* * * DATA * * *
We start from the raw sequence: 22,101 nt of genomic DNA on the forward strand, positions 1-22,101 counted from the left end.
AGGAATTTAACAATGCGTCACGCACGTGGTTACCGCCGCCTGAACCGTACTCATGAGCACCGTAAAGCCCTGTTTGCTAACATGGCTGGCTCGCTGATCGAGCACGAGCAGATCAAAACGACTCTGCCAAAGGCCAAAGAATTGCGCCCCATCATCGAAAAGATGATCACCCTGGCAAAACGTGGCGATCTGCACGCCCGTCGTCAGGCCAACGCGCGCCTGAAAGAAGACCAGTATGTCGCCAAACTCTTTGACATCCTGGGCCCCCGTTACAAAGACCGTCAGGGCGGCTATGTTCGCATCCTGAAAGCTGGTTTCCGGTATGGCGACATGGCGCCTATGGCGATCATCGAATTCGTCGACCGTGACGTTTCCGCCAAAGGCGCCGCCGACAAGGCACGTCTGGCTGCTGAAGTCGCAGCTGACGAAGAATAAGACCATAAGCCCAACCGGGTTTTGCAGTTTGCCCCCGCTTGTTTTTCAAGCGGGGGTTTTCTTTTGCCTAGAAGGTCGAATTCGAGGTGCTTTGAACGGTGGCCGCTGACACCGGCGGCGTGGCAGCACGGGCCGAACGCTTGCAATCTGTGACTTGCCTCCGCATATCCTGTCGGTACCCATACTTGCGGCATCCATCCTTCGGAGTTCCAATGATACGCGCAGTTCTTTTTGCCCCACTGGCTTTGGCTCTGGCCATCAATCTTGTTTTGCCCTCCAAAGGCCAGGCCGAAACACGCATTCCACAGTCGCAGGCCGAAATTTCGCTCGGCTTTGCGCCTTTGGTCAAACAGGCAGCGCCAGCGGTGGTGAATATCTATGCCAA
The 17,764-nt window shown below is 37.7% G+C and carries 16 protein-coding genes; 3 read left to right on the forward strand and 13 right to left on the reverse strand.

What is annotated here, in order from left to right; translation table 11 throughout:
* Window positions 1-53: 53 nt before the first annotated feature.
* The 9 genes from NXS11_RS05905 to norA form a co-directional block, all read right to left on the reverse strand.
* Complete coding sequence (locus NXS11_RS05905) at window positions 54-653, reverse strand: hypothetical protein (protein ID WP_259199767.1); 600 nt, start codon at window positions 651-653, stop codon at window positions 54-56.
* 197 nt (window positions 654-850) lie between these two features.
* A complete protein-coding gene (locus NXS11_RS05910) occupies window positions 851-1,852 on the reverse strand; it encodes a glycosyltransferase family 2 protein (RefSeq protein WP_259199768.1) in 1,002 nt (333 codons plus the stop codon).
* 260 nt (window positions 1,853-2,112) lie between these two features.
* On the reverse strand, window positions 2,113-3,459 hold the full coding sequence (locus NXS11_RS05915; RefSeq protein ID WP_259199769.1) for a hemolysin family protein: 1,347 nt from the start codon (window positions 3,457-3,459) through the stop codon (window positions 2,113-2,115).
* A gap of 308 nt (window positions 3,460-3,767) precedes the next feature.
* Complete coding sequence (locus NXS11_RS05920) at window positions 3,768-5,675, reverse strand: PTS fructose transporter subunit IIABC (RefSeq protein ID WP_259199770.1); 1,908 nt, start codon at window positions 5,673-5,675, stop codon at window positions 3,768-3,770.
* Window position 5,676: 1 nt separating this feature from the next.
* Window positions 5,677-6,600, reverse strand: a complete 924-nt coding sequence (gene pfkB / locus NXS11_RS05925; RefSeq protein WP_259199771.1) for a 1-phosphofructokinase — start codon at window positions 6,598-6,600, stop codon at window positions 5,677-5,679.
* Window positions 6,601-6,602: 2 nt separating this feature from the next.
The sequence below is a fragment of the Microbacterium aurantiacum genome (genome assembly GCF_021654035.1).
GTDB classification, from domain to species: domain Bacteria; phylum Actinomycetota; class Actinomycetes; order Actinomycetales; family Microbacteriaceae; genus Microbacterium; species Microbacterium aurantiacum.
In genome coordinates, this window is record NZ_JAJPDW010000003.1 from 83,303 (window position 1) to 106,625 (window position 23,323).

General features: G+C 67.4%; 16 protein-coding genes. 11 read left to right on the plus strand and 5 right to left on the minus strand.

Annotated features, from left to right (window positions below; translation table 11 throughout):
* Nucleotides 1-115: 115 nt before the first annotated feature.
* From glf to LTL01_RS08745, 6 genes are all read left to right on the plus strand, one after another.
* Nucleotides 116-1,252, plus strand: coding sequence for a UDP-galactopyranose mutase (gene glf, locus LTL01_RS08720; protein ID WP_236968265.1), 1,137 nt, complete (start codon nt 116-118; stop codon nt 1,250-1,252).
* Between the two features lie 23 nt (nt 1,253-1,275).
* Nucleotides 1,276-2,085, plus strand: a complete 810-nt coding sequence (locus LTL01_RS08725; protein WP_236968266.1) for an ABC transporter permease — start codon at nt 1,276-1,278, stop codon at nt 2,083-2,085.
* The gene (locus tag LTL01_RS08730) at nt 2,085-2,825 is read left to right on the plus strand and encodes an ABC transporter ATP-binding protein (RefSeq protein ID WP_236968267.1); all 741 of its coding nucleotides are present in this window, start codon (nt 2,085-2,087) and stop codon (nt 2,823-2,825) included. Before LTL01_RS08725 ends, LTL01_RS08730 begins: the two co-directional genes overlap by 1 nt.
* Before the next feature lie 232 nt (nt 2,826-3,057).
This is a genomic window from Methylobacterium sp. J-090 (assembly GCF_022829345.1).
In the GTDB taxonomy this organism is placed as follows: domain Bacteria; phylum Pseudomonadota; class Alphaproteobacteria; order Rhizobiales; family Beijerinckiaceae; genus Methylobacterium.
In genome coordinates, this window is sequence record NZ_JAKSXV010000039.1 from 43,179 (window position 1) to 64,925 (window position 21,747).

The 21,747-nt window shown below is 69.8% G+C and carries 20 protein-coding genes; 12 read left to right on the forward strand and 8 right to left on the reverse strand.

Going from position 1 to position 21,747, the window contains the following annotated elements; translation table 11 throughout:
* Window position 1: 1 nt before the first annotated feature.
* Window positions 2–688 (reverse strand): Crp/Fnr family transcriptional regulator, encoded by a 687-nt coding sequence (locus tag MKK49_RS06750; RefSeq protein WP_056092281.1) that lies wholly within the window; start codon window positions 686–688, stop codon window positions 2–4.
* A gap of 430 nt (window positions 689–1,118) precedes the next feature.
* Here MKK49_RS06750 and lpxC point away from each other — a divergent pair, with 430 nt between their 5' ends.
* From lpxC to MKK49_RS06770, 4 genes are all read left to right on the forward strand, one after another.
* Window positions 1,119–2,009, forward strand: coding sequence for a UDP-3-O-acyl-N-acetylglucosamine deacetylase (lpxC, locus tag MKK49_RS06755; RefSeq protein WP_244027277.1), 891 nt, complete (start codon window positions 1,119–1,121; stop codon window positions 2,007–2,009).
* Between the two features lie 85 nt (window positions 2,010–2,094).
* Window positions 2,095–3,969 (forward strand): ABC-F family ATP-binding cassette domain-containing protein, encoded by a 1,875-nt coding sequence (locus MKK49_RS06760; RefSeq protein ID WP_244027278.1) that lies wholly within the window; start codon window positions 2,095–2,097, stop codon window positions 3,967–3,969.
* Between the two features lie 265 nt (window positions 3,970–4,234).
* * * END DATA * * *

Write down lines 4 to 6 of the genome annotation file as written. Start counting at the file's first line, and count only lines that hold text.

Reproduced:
What is annotated here, in order from left to right; translation table 11 throughout:
* Window positions 1-53: 53 nt before the first annotated feature.
* The 9 genes from NXS11_RS05905 to norA form a co-directional block, all read right to left on the reverse strand.